- Up to 80% of last-minute bookings are made on mobile devices.
- Most travel categories generate more than one-third of bookings on mobile devices.
- Online Travel Agencies (OTAs) make the most of mobile bookings.
- Apps account for 41% of last-minute traffic.
And data from think with Google reveals that “for millennials, mobile usage is almost 100% and smartphone penetration is in the high nineties” – and this since 2015. This is enough for hotels to strongly consider optimizing the booking experience for mobile users: think responsive design, as mobile devices come in different sizes, allow smooth scrolling, and buttons large enough to click.
Security and all the key elements that made a flawless UX on desktop websites are even more important for mobile users, who are impatient and lose interest fast if the booking experience as enjoyable and reliable as possible.
Another important component that makes the booking experience reliable on hotel websites is the social proof. Most travelers will check guest reviews on sites like TripAdvisor before making their choice anyway, so it’s better to keep them on your website by displaying honest, verified reviews and ratings. TrustYou insists that reviews improve the hotel guest experience, and we’ve already discussed how reviews can help you build trust that will encourage the guest to make direct reservations.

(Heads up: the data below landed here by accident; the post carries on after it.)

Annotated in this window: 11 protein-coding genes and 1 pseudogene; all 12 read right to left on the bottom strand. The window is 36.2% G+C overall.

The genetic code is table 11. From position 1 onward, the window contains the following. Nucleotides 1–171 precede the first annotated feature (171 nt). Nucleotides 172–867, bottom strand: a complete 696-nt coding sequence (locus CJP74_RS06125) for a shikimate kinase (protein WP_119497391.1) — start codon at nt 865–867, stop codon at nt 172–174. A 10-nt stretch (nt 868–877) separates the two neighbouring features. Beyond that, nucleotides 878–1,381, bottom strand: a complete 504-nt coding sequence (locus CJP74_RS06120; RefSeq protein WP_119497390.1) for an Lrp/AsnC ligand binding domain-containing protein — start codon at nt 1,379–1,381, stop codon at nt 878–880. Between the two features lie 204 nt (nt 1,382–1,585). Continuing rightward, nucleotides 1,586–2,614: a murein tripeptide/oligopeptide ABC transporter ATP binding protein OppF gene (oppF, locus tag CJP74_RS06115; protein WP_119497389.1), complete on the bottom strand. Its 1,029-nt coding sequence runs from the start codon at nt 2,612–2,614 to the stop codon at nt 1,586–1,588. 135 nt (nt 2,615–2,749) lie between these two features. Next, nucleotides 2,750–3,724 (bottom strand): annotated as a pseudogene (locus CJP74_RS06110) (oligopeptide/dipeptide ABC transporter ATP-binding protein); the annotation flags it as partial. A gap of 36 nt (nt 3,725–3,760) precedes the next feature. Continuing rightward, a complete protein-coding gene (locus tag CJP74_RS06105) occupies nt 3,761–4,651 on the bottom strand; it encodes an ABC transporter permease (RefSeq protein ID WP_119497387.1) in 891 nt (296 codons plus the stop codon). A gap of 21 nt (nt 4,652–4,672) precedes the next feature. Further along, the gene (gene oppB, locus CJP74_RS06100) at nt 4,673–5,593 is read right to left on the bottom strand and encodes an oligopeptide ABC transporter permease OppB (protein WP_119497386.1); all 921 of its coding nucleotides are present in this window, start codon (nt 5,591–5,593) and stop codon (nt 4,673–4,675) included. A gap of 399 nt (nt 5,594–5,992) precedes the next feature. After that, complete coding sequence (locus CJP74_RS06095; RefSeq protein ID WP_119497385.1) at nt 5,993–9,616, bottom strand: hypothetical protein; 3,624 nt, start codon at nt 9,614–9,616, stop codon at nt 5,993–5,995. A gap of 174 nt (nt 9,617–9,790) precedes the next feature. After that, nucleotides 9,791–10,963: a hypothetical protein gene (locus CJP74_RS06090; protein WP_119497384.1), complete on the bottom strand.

Besides reviews from Google, TripAdvisor, Booking.co, and others, now even social media sites like Facebook allow users to review businesses. Providing social proof with links to your social media profiles is another good idea to expand reach.
Most hotels already include Book Now buttons on their Facebook pages to improve the booking experience. These take the social media user straight to the hotel’s direct booking engine.
To conclude, improving the booking experience for guests results in more direct bookings, increased conversions, and better ROI.